Apple Butter

So far Camilla’s pregnancy has been really easy. Even though she’s due next Sunday she’s still running those stairs like she did 9 months ago. She has hardly had any weird eating habits, except for her crush on apples these days. Luckily, the stores are packed with the most delicious and crispy Autumn apples.

A few weeks ago she visited her parents and she brought home a big bag of apples freshly picked from her parents apple tree. She entered our door with a big grin on her face and the bag of apples in her arms, and her eyes were sparkling when she told me what she was planning on cooking with the apples; Apple Butter. It’s something that has become an essential in our pantry during the past years. Our version has a warm spiced flavour thanks to coconut sugar, star anise, and cinnamon. We like to use it not just as spread on bread, but also as topping on our oat porridge during the cold days.


Apples for cooking vs. apples for eating

We like to cook apples in the Autumn when the best apples for cooking are in season. You may have noticed that some sorts of apples simply cooks much easier than other sorts. That’s because you can divide apples into those great for cooking and those good for eating. We prefer sorts like “Gråsten”, “Ingrid Marie”, and “Belle de Boskoop”. These are typical Danish sorts so you may not be able to find them outside of Denmark, but check at your local grocery store, they’ll probably be able to guide you towards some sorts good for cooking.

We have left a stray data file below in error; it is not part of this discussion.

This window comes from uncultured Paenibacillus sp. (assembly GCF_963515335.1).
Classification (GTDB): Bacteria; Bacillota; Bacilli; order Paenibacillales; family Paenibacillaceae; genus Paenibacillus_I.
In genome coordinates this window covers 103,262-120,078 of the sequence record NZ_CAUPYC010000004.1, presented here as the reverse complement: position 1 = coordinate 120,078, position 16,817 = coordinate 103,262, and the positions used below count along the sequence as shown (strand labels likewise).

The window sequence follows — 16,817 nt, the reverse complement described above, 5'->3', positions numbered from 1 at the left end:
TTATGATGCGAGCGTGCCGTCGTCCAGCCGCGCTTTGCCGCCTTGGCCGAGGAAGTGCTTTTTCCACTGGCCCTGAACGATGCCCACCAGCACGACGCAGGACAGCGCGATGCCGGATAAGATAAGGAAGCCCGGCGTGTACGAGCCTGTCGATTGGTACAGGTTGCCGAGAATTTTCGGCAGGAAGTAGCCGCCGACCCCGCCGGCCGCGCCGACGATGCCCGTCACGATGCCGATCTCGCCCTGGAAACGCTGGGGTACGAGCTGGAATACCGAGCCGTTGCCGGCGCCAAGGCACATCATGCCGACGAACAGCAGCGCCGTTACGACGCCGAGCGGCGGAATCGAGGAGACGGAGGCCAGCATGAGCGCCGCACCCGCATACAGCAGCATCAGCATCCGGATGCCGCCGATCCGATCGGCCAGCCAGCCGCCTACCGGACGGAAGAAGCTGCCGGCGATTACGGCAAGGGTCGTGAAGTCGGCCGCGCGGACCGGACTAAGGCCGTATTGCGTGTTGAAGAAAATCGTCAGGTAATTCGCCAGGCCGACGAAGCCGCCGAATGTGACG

To Peel or Not To Peel

The skin of apples are incredibly rich in nutrients so we never peel our apples. But make sure to buy organic apples whenever possible. You may have heard of the “Dirty Dozen” (here) which is a list published every year showing the fruits and vegetables containing the most pesticides. The common denominator for these fruits and vegetables are that they all have thin skin, like apples.

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Apple Butter

(Makes 2-3 jars)

1 kg apples for cooking
150 g coconut sugar
⅓ cup / 80 ml water
1 tsp cinnamon
1 tsp vanilla powder
2 star anise pods
2 tbsp apple cider vinegar

Core the apples and cut the apples into small pieces.

Place the apples and the rest of the ingredients in a small pot.

Bring the ingredients to boil and let it simmer for 45 minutes with the lid on. Add more water if necessary.

When the apples are really tender, remove the star anise pods. Using a hand blender, blend the apples to a smooth butter.

Store in a glass jar in the fridge.


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